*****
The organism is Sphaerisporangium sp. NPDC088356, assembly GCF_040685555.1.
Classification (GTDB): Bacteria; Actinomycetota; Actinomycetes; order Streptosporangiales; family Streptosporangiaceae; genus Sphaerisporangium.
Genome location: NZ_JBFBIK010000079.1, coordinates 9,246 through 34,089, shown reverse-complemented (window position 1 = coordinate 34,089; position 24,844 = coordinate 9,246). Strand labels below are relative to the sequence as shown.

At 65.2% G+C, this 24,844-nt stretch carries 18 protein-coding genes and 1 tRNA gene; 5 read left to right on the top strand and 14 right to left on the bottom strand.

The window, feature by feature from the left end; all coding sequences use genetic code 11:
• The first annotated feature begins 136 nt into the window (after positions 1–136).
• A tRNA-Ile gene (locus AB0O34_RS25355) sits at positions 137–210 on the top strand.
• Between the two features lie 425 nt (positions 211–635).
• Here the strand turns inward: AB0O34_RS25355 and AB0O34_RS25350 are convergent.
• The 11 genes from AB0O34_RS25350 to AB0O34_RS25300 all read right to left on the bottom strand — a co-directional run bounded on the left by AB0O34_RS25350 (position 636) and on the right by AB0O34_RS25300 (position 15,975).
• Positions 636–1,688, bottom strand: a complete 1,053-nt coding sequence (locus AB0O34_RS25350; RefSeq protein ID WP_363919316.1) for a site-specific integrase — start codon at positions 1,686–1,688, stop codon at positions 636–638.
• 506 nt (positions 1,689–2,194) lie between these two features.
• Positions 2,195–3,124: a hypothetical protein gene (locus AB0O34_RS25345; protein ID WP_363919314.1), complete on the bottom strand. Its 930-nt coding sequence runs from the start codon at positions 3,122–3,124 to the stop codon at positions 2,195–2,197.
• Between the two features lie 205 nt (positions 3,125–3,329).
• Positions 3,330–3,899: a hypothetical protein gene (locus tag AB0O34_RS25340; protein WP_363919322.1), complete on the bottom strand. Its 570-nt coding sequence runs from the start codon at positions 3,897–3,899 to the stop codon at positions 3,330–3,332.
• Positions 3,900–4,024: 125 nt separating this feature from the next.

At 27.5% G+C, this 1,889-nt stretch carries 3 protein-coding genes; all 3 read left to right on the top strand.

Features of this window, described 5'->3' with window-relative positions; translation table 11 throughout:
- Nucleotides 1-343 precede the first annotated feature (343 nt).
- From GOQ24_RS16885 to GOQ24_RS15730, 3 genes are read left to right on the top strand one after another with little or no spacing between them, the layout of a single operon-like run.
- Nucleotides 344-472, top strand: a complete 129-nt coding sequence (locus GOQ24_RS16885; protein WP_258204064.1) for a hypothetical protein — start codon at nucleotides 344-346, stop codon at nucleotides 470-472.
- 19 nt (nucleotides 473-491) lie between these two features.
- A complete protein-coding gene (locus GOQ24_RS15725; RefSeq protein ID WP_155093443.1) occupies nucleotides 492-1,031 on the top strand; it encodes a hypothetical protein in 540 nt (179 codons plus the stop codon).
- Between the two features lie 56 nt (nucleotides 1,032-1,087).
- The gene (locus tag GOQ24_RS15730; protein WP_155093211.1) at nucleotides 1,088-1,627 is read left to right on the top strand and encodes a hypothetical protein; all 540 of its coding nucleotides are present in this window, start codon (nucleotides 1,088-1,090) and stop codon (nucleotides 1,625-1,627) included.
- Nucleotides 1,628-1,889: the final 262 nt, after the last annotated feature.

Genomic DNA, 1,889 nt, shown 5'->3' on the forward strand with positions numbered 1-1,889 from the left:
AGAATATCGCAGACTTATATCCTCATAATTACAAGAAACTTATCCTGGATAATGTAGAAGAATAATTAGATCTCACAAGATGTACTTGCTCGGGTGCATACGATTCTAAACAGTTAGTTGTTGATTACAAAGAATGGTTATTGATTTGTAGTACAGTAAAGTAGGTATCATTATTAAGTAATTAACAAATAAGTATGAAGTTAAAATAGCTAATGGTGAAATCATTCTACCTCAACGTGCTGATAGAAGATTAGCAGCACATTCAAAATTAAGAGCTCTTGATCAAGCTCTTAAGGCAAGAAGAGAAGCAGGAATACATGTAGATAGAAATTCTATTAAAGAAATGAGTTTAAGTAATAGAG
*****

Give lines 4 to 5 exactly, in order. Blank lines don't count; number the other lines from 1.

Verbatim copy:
At 65.2% G+C, this 24,844-nt stretch carries 18 protein-coding genes and 1 tRNA gene; 5 read left to right on the top strand and 14 right to left on the bottom strand.

The window, feature by feature from the left end; all coding sequences use genetic code 11: